On September 20, 1940, one of the most famous European art dealers disembarked in New York, one of hundreds of Jewish refugees fleeing Vichy, France. Leaving behind his beloved Paris gallery, Paul Rosenberg had managed to save his family, but his paintings - modern masterpieces by Cézanne, Monet, Sisley, and others - were not so fortunate. As he fled, dozens of works were seized by Nazi forces, and the art dealer's own legacy was eradicated. More than half a century later, Anne Sinclair uncovered a box filled with letters. Drawing on her grandfather's intimate correspondence with Picasso, Matisse, Braque, and others, Sinclair takes us on a personal journey through the life of a legendary member of the Parisian art scene in My Grandfather's Gallery. Rosenberg's story is emblematic of millions of Jews, rich and poor, whose lives were indelibly altered by World War II. Sinclair's journey to reclaim her family history paints a picture of modern art on both sides of the Atlantic between the 1920s and 1950s that reframes twentieth-century art history.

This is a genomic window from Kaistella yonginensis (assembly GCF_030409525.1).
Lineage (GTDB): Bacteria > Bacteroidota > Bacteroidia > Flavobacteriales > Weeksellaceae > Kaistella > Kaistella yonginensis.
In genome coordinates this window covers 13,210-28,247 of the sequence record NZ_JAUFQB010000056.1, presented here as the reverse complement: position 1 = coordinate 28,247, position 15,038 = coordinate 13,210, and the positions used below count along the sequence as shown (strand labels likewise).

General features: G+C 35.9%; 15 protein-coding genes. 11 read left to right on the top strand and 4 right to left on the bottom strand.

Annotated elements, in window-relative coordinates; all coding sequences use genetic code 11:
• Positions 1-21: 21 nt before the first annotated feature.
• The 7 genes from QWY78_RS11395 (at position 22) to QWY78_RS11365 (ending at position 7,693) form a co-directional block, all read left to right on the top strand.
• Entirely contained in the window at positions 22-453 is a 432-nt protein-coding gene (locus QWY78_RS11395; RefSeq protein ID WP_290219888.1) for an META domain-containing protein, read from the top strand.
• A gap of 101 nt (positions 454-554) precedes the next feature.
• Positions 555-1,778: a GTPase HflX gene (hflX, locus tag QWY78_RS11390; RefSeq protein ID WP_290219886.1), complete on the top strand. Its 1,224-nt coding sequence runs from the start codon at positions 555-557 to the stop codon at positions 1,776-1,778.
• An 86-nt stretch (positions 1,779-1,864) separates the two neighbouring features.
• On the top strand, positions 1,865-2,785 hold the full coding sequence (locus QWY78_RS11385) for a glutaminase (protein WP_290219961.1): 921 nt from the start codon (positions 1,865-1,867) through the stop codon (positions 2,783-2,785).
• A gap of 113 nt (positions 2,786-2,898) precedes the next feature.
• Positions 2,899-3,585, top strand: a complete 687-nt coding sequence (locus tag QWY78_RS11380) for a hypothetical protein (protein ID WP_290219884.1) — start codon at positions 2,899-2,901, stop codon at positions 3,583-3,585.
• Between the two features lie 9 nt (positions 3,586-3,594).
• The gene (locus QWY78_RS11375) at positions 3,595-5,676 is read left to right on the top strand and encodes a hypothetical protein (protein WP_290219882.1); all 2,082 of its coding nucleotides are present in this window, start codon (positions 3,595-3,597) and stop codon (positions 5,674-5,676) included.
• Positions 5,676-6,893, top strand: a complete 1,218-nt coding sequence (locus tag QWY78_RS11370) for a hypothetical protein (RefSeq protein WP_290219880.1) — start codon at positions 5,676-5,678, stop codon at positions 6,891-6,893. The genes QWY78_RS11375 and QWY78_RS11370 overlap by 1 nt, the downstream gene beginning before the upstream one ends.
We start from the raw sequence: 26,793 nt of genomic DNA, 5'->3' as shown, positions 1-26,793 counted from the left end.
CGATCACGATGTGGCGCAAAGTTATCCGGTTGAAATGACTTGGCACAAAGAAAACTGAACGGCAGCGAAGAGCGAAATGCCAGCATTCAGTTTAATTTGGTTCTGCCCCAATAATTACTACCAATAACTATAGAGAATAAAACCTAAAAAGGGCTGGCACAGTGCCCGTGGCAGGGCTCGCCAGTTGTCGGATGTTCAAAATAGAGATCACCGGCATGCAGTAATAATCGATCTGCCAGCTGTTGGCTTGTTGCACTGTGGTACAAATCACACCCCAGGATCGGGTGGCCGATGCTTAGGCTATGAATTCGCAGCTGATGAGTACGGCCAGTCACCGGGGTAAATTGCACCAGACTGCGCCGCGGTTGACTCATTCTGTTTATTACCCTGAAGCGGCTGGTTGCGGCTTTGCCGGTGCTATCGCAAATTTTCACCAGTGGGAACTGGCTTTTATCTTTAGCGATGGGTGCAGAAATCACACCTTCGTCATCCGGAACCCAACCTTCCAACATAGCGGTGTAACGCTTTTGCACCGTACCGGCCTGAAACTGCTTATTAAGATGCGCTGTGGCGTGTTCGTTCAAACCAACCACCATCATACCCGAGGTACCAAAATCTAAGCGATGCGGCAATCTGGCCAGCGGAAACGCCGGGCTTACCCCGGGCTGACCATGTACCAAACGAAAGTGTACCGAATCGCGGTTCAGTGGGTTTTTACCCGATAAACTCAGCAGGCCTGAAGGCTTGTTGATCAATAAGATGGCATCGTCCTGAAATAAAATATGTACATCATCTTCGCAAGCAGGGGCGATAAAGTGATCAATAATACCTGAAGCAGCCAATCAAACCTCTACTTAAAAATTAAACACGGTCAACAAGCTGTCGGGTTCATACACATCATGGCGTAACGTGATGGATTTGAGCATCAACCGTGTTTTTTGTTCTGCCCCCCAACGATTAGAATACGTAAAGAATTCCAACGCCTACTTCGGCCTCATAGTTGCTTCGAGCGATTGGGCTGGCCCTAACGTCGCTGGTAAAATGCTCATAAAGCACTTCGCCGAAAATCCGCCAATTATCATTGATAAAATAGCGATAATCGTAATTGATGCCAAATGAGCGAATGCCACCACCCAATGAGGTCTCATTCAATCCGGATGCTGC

©2012 Éditions Grasset & Fasquelle (P)2014 Tantor
"The book shows the birth of modern art midwifed by a man we'd like to know better." (Kirkus)
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